A simple subject is the main noun a sentence is about, while a complete subject consists of all the words a sentence is about. For example, in the sentence, "The brown dog chews a bone," the simple subject is "dog," while the complete subject is "the brown dog."
The complete subject includes all other words that describe or modify the simple subject, including other nouns. In the example, "The old brown dog wearing a collar chews a bone," the complete subject is "the old brown dog wearing a collar." The simple subject remains "dog."
The simple subject is always a single noun or pronoun. When no descriptive words appear, the simple and complete subjects are the same, such as in the sentence, "Pete eats a hot dog," where both subjects are "Pete."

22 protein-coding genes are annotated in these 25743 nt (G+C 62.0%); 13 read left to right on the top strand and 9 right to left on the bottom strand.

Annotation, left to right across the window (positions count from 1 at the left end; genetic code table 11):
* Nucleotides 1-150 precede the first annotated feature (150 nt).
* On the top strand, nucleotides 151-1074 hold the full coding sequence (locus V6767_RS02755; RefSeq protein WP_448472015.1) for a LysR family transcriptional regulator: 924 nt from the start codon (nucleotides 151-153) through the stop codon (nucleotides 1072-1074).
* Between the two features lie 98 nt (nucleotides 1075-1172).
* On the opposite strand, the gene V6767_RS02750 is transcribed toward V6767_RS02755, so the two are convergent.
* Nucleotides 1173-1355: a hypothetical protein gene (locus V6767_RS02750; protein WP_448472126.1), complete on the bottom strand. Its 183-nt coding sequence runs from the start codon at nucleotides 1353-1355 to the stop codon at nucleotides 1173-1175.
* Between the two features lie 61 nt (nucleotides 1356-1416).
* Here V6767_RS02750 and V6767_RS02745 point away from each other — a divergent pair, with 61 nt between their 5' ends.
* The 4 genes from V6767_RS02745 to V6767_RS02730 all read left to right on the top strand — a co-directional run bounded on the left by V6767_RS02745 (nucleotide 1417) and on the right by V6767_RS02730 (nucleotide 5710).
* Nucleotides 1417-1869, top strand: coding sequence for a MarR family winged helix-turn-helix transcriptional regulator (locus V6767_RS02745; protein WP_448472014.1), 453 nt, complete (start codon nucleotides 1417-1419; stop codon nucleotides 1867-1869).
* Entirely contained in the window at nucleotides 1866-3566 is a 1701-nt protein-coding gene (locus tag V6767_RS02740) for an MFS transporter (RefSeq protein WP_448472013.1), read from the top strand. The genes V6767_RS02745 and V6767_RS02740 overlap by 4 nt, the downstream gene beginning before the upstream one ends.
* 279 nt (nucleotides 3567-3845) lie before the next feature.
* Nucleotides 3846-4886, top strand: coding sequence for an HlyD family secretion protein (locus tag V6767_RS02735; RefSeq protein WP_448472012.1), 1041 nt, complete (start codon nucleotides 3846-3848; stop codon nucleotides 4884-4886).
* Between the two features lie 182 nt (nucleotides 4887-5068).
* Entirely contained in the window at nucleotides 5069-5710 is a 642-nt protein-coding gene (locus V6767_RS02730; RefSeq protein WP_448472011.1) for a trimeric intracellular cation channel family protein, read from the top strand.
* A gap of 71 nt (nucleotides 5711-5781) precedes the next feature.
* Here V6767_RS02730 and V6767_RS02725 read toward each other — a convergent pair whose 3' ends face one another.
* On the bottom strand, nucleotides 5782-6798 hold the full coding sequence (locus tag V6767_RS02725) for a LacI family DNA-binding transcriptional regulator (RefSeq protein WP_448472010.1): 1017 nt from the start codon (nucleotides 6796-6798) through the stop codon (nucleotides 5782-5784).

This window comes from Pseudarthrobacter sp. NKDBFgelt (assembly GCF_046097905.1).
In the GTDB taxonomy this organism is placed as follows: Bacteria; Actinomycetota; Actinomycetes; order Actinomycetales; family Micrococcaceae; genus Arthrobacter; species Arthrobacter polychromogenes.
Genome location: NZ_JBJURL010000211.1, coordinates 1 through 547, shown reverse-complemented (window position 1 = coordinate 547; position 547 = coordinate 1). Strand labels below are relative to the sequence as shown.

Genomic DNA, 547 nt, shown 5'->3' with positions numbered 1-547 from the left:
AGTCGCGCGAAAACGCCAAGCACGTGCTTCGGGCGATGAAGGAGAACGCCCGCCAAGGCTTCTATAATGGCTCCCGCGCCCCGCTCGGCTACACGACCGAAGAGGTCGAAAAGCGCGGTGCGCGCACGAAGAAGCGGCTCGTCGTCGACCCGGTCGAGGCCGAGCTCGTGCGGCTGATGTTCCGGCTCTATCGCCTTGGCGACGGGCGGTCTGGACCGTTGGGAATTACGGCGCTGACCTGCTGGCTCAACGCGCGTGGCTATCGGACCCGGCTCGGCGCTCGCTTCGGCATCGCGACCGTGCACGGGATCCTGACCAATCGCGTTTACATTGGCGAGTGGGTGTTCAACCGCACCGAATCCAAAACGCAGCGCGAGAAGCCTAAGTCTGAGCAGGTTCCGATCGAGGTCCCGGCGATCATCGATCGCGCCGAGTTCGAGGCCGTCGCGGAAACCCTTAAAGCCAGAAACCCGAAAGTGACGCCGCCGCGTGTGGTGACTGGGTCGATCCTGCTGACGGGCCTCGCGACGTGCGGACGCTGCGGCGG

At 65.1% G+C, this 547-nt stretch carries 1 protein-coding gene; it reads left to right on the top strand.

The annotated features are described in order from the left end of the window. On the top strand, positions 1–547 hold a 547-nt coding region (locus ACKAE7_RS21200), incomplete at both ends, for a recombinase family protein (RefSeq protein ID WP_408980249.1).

Simple and complete subjects operate the same as simple and complete predicates, where the simple predicate is the main verb and the complete predicate is the verb and all the words it modifies. For example, in the sentence, "Pete eats a hot dog," the simple predicate is "eats," while the complete predicate is "eats a hot dog."
In some complex sentences, identifying the complete subject and the complete predicate is more difficult. For example, in the sentence, "The dog, who is brown, wears a red collar," the phrase "who is brown" is part of the complete subject.